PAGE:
This process sounds more complicated than it actually is in practice.  I first read (or listen to) the basic melody line to get the tune clear in my head, then I locate the tune to the tonic note on my banjo and begin to play with a banjoistic mindset, letting 'banjo-y things' happen as long as the melody still rings clear.

Not played very well, sorry- I'm no virtuoso and i would need to practice it more to get it sounding crisp, but you get the idea.  The A part reminds me a bit of the A part of Jim Along Josie. I played it AABB though it seems to indicate ending on the A.  I think it would be very pretty in a duet or a group with some bones or tambo added.  Also seems a natural for lyrics, but i couldn't find any...anyone know of some for this little ditty?  

Old Joe Goldin, from the Gumbo Chaff 1851 page 15:

http://youtu.be/hoUv3rBSb3Y

Good playing, but this helps illustrate the shortcomings. Hear all those thumb string notes you put in that are not on the page? YOU have a banjo arrangement. This calls for a higher arrangement...up to 8th position.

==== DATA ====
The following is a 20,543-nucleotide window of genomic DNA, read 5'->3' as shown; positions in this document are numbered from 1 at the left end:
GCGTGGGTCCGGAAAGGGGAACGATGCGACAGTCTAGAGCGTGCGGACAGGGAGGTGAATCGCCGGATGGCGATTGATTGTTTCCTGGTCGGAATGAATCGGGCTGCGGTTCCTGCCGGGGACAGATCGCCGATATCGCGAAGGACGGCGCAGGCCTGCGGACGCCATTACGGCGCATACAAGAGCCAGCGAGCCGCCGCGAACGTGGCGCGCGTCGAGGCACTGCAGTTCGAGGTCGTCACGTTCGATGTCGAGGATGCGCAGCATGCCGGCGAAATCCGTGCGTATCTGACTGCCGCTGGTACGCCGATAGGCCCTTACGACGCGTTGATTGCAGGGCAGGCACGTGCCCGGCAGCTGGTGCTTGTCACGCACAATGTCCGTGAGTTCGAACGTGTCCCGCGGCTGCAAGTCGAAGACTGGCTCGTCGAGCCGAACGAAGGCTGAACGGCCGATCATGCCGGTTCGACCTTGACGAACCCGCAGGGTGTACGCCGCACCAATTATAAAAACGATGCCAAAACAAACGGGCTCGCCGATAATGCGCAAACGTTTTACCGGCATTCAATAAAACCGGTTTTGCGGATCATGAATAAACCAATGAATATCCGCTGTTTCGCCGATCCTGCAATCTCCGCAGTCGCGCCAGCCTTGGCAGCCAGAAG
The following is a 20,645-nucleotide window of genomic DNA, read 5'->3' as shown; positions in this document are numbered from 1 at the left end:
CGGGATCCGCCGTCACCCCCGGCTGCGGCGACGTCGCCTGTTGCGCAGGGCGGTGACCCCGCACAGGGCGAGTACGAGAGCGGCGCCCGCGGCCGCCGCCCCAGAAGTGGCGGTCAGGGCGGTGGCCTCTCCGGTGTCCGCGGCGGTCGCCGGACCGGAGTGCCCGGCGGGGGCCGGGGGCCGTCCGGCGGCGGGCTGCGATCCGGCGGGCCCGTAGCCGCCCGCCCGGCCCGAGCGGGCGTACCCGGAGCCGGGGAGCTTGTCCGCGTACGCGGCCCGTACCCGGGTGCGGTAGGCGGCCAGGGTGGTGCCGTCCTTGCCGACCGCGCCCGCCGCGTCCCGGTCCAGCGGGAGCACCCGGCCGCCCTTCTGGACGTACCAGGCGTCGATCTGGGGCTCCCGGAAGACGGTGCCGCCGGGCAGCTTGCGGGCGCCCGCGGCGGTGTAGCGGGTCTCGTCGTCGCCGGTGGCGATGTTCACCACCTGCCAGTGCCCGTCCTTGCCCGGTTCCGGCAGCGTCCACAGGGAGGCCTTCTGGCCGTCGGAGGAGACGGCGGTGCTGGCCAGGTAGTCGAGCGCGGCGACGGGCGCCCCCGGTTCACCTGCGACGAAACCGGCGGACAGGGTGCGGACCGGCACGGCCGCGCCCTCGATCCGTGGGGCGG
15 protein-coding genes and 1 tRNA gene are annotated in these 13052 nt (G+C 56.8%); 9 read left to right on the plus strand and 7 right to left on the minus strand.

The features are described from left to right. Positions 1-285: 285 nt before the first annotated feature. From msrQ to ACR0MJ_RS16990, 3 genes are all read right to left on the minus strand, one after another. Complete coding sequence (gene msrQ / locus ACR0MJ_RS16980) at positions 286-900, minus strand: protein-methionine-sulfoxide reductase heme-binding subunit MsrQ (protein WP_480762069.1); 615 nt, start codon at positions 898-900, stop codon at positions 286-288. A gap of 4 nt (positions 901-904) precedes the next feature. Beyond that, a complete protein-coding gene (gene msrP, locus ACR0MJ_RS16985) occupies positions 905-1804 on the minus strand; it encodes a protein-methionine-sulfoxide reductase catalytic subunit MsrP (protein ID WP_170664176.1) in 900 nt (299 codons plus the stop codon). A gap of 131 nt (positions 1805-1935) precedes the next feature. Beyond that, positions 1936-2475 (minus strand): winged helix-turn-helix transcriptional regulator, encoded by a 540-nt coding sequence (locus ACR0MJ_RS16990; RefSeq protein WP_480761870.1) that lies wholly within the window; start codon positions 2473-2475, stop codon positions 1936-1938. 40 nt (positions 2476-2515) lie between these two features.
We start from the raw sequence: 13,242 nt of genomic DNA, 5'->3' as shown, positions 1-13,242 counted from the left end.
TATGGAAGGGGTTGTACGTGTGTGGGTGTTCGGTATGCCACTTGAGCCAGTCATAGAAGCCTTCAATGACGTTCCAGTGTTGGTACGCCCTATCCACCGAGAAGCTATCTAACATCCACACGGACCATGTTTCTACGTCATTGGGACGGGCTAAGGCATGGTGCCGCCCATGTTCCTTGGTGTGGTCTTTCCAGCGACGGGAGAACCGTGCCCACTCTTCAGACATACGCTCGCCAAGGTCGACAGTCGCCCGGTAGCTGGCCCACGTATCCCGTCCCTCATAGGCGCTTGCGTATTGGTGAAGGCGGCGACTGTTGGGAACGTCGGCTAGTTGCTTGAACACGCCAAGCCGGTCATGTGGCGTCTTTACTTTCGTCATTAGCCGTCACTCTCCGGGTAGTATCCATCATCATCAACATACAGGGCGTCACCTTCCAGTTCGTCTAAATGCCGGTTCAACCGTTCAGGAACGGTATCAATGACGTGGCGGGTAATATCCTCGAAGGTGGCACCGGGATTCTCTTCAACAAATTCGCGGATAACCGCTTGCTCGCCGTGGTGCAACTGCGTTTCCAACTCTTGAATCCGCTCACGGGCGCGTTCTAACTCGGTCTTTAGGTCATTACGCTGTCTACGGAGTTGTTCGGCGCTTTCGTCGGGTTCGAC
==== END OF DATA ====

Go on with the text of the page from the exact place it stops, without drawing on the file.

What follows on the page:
ANY music can be banjo music. A banjo arrangement, however, gives you the courtesy of,and saves you the time by placing it in a good spot with modifications that compliment the instrument.


Tim Twiss said:

Good playing, but this helps illustrate the shortcomings. Hear all those thumb string notes you put in that are not on the page? YOU have a banjo arrangement. This calls for a higher arrangement...up to 8th position.